If you are fortunate enough to come to the Sowbug Roundup in mid March, you might find the WHITE BASS BLITZ in full swing. Each year when the spawning urge strikes, millions of white bass leave Norfork and Bull Shoals reservoirs and head up tributary streams. While whites may be difficult to catch during other seasons, they are ridiculously easy in March; simply look for a congregation of boats and bank fishermen. When the whites run, everyone catches fish! The fly fisher may take advantage of this phenomenon with a 6 weight rod and a handfull of #4 Clouser Minnows in chartreuse, white and yellow. Early mornings and evenings are prime times for the blitz. Warm rainy days are perfect, but cold snaps spell disaster, sending the whites back to the deeper lake waters. Water temperature should be near 60 degrees to put them in the spawning mood. Wading the shorelines or fishing where the water of a stream meets the lake from a boat or float tube is highly productive. Experiment with various retrieves from fast to slow to find what works best. Action can be fast and furious but short lived as the bass travel in schools and move constantly. White bass from one to three pounds are common. Savage strikes and tough, dogged battles make fly fishing for these gamesters some of the most exciting angling of the year.
Crappie fishing is a mainstay for the anglers who fish the large reservoirs in the Mountain Home area. Each spring in early April when the crappies spawn, thousands of these speckled beauties in the one to two pound range stage along the shorelines of Norfork and Bull Shoals Lakes. The knowledgeable fly fisher can take advantage of this fast springtime action whether fishing from a boat, float tube or shore line. Streamers, microjigs and wet flies are the most productive attractors for both white and black crappies. Often a strike indicator is helpful in suspending the artificial over underwater structure like standing timber, brush piles and weed lines. Even the biggest crappies often bite lightly so the fly rodder must watch the indicator or line tip carefully. Other panfish can wind up in the creel at this time of year as well. Bluegills, redear sunfish, white bass and an occasional catfish or walleye will take the flyfisher's offerings. Coves with streams running into them warm up more quickly than open lake waters, so find a secluded spot where the redbuds and dogwood bloom. Enjoy the beauty of the Ozarks and some of its finest fishing and eating.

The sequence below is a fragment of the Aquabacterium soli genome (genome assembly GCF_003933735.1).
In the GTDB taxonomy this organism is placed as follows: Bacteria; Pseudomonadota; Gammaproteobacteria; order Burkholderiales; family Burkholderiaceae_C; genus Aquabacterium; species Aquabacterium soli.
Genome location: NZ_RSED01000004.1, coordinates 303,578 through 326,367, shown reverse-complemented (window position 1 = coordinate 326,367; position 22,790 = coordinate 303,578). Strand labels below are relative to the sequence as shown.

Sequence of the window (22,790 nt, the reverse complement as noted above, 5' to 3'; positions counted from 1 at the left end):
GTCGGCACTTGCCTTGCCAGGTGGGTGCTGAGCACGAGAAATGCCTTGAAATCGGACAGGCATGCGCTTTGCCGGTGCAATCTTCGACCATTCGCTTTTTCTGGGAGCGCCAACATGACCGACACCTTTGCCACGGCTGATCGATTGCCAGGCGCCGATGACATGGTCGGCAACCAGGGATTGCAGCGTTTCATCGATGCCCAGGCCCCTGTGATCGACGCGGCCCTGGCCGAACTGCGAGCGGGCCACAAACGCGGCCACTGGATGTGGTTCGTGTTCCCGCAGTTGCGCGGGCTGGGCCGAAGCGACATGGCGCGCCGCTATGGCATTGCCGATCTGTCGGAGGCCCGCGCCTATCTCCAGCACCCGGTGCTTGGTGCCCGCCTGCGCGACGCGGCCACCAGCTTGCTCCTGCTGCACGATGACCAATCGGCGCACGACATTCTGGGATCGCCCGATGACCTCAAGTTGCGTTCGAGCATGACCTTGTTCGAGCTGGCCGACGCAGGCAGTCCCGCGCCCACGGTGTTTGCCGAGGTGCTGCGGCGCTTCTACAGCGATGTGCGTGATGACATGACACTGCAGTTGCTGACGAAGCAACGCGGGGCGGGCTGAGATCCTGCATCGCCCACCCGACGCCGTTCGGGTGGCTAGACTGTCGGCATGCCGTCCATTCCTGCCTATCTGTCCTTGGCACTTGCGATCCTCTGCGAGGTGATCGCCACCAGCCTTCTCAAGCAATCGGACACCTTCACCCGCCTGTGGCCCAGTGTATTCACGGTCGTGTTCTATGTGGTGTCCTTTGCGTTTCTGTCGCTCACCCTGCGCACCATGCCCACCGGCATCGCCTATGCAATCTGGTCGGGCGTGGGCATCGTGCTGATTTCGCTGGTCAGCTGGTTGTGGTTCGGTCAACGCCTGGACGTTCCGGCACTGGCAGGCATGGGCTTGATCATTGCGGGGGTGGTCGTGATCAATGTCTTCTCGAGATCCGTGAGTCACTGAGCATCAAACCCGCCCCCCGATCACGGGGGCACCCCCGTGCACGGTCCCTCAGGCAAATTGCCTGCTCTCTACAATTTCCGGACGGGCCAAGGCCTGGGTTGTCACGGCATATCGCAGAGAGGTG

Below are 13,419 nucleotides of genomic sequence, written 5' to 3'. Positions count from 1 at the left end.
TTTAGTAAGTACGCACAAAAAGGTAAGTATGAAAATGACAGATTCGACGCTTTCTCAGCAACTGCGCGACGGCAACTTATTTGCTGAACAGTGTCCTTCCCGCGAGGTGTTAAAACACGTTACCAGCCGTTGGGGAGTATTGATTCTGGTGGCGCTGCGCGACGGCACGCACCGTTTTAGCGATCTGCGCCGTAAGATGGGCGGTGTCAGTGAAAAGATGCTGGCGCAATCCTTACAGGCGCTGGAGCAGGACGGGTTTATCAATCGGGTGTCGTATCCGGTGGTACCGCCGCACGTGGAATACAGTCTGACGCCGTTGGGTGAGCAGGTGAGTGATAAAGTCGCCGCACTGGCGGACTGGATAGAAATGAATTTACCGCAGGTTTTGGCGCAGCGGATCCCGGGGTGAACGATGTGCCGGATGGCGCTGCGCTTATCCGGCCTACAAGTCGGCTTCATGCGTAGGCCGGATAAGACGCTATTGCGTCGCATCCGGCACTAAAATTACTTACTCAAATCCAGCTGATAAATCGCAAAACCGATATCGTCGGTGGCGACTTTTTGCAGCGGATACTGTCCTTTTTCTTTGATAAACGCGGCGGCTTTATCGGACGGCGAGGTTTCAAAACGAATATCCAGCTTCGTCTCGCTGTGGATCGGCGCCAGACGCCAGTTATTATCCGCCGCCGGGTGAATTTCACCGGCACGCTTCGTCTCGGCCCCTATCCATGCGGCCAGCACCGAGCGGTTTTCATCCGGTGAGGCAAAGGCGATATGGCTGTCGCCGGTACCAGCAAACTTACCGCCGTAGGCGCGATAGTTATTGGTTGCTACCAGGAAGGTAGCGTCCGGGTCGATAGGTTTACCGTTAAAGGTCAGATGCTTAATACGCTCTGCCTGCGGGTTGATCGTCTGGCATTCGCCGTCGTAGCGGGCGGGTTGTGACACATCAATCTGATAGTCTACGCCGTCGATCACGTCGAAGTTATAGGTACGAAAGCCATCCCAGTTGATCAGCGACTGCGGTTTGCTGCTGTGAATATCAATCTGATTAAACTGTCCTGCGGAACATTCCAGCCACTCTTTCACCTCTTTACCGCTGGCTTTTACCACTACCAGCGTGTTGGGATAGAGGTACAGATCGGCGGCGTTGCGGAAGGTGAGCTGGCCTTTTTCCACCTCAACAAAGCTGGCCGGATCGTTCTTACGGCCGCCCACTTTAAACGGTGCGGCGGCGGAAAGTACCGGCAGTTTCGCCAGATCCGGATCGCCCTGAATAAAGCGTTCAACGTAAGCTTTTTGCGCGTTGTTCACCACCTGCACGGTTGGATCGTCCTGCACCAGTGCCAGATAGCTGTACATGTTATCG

On Lake Norfork, a frenzied surface feeding occurs in the spring and, to a lesser extent, in the fall of the year. Depending on weather conditions, stripers will surface feed on shad from approximately mid March until the end of May and from mid October to mid December. Most of this feeding takes place just after sunrise and just before sunset. A boat is necessary to reach feeding surface schools and work steep shorelines. A ten weight rod, 1X tippet and plenty of backing are necessary to tire these fish. Any attempt to control or "horse" a 40 pound striper to the boat is futile.Long casts using a 2 1/2 inch plus Lefty's Deceiver or other large shad imitation in white with a blue and gray back will invite strikes from feeding fish and a fight you will long remember.
Over 100 years ago, Dr. James Henshall proclaimed that the smallmouth bass was "... inch for inch and pound for pound, the hardest fighting fish." Ozark smallies are no exception and they are found abundantly in local creeks, rivers and reservoirs. They are native fish born and raised here in the Ozark highlands and have spent eons chiseling out their niche in the aquatic habitat. Smallmouth bass prefer cool water temperatures of 65 to 75 degrees, lots of rocks and their favorite food, crayfish.
Famous waters of the area that provide wonderful smallmouth habitat include the Buffalo river, the Spring River, Crooked Creek, Bull Shoals and Norfork Reservoirs and countless tributaries that feed these waters. Fly fishing these places is the ultimate experience. A six or seven weight fly rod , floating or sink tip lines and flies that imitate smallmouth food ( ie. crayfish, hellgramites, frogs, minnows, leeches and grasshoppers) are top producers. Wonderful wade fishing on local streams from April to November produces memorable catches. A 14 inch smallie from a rushing creek can take your breath away.
The huge reservoirs that bracket Mountain Home are wonderful habitat for largemouth bass. These hill-land lakes, built in the 1940s and 50s, flooded forests, roads, riverbeds and bluffs to create the most diversified structure possible. Norfork and Bull Shoals impoundments boast good populations of bass and the fly fisher can take advantage of the fine fishing opportunities. A seven or eight weight rod, floating or sink tip lines and an assortment of flies ranging from top water to bottom bouncing are the essentials. A key to fishing big water is mobility. Some sort of flotation is recommended to access the bluffs, points, flooded timber, and stream channels. Float tubes, canoes and bass boats will all help in locating fish.In early May, prespawn activity for largemouth is prime time for fly rod action. The bass move into coves when the water temperature reaches the lower sixtys and fly rodders can then fish shore lines littered with brush, logs, jumbled rock and stumps. Early morning and evening fishing is best. Bass love structure and edges. In clear water fish as close as possible to the shoreline litter and work the flies and bugs slowly unless active fish are sighted. A favorite fly has lead eyes, a rabbit strip body and tail and lots of creepy rubber legs. Tied in black, purple or olive this critter resembles the "jig and pig" popular with bait casters. When this attractor bounces down a bluff face or through a brush pile, hang on! Weed guards are essential on most bass flies. Try to stay calm when that five pound big mouth inhales your bug in the middle of a drowned tree top